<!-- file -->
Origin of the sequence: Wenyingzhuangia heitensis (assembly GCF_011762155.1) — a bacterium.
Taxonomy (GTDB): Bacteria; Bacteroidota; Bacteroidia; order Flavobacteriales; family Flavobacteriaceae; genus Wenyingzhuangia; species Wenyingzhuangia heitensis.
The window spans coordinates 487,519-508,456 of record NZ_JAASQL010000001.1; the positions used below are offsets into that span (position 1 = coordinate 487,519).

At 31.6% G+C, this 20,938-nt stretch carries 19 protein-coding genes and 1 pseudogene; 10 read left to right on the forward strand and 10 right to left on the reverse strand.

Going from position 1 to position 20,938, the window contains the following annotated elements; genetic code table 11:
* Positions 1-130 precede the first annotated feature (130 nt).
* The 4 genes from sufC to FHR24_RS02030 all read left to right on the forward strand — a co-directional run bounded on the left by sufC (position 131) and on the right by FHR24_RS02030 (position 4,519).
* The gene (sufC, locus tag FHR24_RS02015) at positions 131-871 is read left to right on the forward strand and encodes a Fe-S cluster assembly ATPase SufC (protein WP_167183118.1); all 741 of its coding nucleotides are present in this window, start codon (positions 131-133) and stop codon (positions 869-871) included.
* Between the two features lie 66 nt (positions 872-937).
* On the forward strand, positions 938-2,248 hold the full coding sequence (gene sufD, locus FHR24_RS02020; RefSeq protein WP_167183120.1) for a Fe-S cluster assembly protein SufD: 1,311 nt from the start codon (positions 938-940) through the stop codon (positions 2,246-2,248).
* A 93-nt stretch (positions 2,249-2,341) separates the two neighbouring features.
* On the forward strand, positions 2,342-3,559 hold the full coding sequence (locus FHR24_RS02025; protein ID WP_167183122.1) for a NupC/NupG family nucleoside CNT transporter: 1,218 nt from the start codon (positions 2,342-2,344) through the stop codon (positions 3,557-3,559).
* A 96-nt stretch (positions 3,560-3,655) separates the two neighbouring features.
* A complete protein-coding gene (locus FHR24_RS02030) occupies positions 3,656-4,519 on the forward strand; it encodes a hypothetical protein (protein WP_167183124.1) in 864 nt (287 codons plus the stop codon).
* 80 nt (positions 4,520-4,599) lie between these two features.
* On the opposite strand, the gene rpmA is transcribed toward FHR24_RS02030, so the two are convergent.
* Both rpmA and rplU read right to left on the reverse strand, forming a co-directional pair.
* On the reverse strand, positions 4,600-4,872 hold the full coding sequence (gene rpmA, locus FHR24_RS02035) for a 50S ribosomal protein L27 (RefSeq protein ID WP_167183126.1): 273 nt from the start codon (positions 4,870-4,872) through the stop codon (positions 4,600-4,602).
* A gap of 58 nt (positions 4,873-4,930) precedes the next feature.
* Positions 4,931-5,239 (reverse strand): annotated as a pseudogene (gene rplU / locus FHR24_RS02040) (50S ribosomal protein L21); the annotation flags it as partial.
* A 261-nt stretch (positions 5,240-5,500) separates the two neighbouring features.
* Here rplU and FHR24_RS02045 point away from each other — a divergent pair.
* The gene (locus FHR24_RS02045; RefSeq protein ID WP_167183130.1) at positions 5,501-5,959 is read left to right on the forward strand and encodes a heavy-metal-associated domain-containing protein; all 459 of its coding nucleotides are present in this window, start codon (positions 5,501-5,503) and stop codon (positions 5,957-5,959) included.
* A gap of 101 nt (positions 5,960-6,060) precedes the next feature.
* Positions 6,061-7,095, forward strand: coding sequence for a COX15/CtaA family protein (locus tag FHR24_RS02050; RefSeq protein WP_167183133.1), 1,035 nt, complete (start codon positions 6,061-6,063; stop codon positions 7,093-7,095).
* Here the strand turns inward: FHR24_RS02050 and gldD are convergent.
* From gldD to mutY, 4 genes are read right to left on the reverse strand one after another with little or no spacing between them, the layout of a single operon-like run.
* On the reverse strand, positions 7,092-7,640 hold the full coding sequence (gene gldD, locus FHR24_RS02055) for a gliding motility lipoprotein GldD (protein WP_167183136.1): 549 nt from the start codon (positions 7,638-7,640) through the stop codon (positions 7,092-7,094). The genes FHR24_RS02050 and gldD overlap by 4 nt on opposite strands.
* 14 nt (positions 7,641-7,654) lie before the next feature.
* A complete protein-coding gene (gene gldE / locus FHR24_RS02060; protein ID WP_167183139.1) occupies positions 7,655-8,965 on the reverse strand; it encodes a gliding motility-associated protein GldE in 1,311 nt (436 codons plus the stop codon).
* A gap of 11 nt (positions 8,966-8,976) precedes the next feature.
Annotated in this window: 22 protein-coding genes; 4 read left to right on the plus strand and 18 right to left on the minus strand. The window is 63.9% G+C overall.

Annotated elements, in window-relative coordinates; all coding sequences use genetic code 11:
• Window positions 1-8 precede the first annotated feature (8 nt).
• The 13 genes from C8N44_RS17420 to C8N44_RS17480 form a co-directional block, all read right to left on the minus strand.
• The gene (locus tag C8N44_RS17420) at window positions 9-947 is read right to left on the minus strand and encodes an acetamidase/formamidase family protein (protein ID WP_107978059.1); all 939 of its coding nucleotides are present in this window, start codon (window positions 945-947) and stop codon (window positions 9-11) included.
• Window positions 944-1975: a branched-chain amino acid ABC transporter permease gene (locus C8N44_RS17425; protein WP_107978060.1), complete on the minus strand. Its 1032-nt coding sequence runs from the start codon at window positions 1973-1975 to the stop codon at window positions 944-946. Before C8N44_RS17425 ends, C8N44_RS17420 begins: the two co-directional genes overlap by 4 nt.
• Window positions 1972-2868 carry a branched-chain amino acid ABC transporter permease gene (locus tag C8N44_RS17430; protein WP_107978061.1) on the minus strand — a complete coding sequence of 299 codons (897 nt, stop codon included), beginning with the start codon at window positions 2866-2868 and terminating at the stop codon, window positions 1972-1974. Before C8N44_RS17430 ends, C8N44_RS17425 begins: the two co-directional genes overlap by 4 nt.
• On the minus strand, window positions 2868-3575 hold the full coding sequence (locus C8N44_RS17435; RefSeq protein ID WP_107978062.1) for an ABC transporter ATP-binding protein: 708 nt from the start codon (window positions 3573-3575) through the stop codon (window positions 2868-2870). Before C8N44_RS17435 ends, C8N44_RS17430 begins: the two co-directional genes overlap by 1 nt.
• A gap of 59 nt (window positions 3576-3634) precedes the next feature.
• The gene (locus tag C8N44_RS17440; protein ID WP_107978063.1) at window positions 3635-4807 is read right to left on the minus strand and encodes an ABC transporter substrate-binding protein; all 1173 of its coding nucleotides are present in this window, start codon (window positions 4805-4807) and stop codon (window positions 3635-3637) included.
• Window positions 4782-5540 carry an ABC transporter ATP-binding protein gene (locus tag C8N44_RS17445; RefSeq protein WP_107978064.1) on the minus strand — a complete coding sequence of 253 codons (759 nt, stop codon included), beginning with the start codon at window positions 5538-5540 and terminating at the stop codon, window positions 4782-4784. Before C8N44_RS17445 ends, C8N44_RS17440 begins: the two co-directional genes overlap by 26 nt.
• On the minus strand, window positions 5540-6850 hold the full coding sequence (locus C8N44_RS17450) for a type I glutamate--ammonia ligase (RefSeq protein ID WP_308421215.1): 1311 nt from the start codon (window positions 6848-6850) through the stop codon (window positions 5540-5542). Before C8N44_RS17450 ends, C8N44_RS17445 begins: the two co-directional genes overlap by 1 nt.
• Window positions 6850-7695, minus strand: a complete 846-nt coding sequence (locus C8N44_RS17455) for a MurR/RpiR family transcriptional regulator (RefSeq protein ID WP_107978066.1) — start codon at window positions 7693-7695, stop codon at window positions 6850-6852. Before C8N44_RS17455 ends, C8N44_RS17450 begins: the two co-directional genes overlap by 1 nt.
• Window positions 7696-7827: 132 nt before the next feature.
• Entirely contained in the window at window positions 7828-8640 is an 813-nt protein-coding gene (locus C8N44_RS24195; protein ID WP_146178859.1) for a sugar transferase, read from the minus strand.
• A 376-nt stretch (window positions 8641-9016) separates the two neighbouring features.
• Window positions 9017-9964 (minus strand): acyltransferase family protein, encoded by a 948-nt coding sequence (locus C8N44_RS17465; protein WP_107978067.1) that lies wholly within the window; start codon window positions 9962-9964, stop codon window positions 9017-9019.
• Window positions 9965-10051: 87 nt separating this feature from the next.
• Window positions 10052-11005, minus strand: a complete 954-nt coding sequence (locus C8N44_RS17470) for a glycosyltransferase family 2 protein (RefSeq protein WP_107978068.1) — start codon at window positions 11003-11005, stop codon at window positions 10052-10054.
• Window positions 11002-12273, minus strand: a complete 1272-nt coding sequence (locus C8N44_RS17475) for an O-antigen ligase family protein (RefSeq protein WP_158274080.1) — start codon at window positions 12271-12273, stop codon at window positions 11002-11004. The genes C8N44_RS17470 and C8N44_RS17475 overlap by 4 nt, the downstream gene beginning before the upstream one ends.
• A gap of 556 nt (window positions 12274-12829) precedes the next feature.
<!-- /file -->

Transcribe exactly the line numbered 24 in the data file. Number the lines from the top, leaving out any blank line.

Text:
* A gap of 101 nt (positions 5,960-6,060) precedes the next feature.